504 Main Street
An utterly charming room: walls made of stucco, brick, and tile, all curled together; the ceiling is covered in darkly-stamped tin, from which ladders are suspended, from which dried flowers and herbs are suspended; alabaster sconces, mirrors, and shelves of Italian cookbooks intermingle with the paintings of vegetables and fruit dotting the walls; I sat next to several long skinny baskets of red McIntosh apples and a large hand-painted yellow urn full of pink roses and purple snapdragons.
Italian soft-pop is piped in (it's no better than ours).
The tables varied from rustic four-square wooden objects that look like they've been around for 50 years to simple black wrought-iron-based square-tops.
Fresh flatware was brought on an as-needed basis: if I kept my knife and fork, they let me do so; if I left them on the plate, they brought me another set.
The menu was neither too long nor too short, maybe 8 choices each of appetizer, primo, secondo, and dessert. The wine list offered a half-dozen wines by the glass of each of red and white, only three half-bottles, and many many full bottles -- all Italian wine.
As appetizer, I chose a fascinating salad: Several slices of prosciutto, draped into a ring in the center of the plate, heaped up with arugula dressed with oil and a hint of lemon, topped with shaved parmesan; abutting the mound were four fig halves, topped with a bit of gorgonzola and briefly grilled; around the entire mound was a drizzle of thyme-scented honey dotted with praline pecans and pink peppercorns. The interplay of flavors was ecstatic -- best of all was the honey and pink peppercorns, as the piquant taste struggled to pierce the unctuous, viscous syrup; but other pairings were interesting, too: the rich cheeses with the fatty portions of the prosciutto, the figs and the honey, the crunch of the candied pecans, the zing of the peppercorns with the meaty flavor of the prosciutto. Someone gets a gold star for this one!
As primo, I chose an earthy dish: Gnocchi with truffle oil, mixed mushrooms, escarole, basil, and ricotta salata. This was served on the hottest dish I have ever had put in front of me, but that just gave me more time to inhale the heavenly truffle fumes billowing out of the bowl. The gnocchi were quite tender -- a pleasant thing -- and the slightly mushy mushrooms were a mix of chanterelle, oyster, and shiitake -- like it matters when there's truffle oil present. The two greens were an interesting contrast with each other and with the rich pasta, one of them tending towards anise and the other tending towards mint. I cannot explain what the ricotta salata does for the dish, it seemed merely dry and offered only a little flavor. Still, a very good dish for the potatoes-and-mushroom crowd.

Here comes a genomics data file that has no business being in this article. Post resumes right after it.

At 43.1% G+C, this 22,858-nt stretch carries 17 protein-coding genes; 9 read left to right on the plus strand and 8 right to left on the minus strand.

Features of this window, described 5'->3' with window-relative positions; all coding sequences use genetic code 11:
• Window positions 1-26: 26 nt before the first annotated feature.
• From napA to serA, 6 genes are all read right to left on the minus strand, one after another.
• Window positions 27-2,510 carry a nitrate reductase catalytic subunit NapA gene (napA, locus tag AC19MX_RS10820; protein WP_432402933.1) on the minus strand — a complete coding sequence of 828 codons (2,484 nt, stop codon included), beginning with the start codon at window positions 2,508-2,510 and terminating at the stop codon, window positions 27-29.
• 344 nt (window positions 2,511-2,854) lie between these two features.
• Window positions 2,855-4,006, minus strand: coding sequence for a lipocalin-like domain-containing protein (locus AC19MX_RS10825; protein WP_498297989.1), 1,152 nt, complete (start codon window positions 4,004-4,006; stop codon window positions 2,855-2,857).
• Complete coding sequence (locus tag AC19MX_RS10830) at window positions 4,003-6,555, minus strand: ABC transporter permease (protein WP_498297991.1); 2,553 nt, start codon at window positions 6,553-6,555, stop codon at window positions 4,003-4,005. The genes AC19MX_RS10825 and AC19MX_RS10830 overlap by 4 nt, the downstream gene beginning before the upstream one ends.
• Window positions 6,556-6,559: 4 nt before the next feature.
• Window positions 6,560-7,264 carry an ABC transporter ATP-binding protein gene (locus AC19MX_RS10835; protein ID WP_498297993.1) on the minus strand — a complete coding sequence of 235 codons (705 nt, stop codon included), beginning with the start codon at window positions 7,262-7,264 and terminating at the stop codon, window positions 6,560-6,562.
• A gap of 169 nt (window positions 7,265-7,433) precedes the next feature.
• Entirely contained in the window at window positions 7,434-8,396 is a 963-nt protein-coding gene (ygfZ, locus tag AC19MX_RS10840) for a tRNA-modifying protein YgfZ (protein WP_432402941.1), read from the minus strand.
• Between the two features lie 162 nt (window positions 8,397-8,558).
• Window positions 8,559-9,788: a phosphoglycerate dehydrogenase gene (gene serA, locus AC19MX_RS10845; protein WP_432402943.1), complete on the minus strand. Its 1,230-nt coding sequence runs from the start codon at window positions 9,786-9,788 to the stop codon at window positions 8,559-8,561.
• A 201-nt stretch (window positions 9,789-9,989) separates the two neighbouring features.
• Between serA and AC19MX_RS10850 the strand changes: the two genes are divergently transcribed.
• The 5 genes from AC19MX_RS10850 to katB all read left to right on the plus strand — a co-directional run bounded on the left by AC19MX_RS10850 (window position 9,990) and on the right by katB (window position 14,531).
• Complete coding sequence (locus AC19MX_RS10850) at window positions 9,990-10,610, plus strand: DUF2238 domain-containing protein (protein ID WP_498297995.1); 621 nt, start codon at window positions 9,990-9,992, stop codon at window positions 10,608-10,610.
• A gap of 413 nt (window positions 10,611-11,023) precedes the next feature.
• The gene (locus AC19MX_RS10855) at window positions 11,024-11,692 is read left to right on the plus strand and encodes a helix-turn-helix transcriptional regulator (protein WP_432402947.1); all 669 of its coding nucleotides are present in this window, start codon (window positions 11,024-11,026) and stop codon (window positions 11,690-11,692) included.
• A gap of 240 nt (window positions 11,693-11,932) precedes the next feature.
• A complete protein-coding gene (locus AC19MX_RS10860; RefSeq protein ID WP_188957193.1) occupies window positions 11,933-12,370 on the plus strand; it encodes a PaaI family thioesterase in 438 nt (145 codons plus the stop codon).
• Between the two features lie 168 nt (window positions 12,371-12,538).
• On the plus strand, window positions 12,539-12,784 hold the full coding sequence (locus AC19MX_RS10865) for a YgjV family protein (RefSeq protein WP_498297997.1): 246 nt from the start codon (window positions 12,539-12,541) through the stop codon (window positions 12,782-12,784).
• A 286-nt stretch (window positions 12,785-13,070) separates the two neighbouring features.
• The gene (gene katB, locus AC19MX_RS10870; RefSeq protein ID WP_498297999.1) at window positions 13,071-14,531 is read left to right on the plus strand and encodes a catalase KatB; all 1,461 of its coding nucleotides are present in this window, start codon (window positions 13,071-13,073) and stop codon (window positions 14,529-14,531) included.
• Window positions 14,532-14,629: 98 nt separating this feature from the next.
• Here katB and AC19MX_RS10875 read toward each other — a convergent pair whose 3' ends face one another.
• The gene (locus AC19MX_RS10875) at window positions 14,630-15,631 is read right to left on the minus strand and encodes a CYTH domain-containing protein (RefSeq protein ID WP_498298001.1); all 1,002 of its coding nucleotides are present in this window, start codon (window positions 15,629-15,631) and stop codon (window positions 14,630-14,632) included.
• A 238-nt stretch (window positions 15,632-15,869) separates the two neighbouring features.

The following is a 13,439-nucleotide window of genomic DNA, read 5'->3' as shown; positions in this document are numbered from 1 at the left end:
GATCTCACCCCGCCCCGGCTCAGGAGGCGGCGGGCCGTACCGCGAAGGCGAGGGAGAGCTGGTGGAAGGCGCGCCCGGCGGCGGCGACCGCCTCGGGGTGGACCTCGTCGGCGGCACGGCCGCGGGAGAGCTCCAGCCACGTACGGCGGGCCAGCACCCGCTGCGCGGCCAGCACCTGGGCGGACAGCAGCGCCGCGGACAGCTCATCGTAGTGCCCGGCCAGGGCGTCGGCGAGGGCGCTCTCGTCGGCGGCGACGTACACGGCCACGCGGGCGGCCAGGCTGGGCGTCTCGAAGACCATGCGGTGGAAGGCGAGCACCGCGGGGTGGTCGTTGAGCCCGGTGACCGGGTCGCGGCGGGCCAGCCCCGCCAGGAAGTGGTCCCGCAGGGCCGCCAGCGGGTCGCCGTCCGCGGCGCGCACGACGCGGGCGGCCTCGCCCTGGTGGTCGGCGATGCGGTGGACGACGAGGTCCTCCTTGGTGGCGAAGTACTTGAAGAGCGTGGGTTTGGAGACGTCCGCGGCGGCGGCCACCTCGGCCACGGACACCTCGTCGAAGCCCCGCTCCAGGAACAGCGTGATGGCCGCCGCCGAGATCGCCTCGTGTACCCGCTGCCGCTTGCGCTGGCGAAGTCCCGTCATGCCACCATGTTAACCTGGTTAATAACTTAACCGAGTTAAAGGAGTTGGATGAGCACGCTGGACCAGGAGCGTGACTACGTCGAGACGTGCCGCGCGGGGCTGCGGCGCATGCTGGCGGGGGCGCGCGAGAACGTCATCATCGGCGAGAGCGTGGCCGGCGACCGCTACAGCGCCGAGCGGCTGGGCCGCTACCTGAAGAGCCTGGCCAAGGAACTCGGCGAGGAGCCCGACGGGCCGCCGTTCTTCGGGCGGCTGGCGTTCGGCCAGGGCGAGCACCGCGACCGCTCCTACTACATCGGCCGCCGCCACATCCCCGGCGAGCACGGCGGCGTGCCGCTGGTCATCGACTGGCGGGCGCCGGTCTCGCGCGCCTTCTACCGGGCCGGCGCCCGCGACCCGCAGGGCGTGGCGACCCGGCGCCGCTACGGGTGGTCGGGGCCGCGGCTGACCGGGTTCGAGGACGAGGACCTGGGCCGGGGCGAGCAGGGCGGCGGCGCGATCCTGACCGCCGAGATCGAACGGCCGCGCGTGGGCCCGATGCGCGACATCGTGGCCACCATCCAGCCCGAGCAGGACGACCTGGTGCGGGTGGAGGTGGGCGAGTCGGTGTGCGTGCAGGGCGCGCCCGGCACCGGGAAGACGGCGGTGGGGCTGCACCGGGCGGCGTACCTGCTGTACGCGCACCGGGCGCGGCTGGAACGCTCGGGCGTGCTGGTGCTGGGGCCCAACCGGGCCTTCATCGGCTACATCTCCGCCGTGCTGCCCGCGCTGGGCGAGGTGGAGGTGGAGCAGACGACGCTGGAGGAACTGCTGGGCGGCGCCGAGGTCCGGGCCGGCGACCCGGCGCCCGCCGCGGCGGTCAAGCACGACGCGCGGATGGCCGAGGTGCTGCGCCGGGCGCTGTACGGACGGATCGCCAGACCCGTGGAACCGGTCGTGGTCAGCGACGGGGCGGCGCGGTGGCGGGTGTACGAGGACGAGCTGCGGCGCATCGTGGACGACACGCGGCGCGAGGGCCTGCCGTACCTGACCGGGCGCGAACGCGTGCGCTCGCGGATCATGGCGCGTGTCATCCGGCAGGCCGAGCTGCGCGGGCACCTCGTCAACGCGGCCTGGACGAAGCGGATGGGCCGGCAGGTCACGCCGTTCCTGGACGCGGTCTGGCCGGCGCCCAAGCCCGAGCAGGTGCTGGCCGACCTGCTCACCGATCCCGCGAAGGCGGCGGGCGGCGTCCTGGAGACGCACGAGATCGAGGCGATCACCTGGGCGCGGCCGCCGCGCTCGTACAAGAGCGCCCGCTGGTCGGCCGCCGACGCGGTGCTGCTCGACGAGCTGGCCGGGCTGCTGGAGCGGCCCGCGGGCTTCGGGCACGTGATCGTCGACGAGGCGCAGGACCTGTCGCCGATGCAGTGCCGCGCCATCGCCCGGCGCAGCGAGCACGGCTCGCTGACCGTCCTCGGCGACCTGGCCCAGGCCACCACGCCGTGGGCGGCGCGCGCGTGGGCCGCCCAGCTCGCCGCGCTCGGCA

With both of these dishes, I sipped a glass of Michele Chiarlo Barbera d'Alba. It was fruity, not very tannic nor very rich, and was adequate. Perhaps something more strongly flavored -- Primitivo or Chianti -- would have been a better choice?
As secondo, I chose another many-flavored dish: Three roasted duck legs confit, sitting atop a pile of bitter greens, sitting atop a pear and carrot risotto, surrounded with cooked cherries and picholine olives, dashed with basil oil and festooned with frizzled chives. This very complicated dish had both good parts and bad parts. The bad: neither the basil oil nor the chunks of pear were strong enough to stand forward from the surrounding food, and the risotto texture, while not gluey, was not perfect. The good: whoever paired cherries and olives is a genius, and they combined well with the rich duck flesh and the crunchy bitter greens. A second gold star should be awarded!
With this dish, I ordered a glass of Ciacci Piccolomini Ateo which alternately showed its Sangiovese suavity or its Cabernet strength depending upon the food preceding it; a subtle wine for a complex dish.
Due to time pressure, blood pressure, and a sense of satiety (more about that in a moment), I declined dessert, though I'm sure it would have been grand, and only had espresso. Good crema.
Price-wise, Campania is expensive by Waltham standards and "the usual" by NYC standards (which means, I suppose, over-priced but not offensively so): the salad seemed dear at $13, the primo and secondo a more-or-less expected $15 and $23, the wines were reasonable ($7 for the Barbera) and pricey ($12 for the Ateo).
I left Campania feeling a sense of satiety, but, more importantly, a sense of balance and repose: I was not fed too much or too little, every ingredient was impeccable, every dish was either an intellectual exploration or a solidly comfortable respite, the ambiance gave me shelter from my day and "space" for contemplation.
I realize only now that I failed to get my server's name (the receipt says "Angelo K", if you see a lithe older man with a substantial moustache and an Italian accent, that is he), but he seemed to have some connection to the management of the restaurant: during the meal we talked about the food, after the meal we talked about the restaurant business (what 9/11 has done to it), and what sort of a world we live in now.
And, I pointed him towards www.chowhound.com, from which I gleaned the recommendation for Campania in the first place.
Thanks to all the kind folks here who have discussed Waltham dining before me.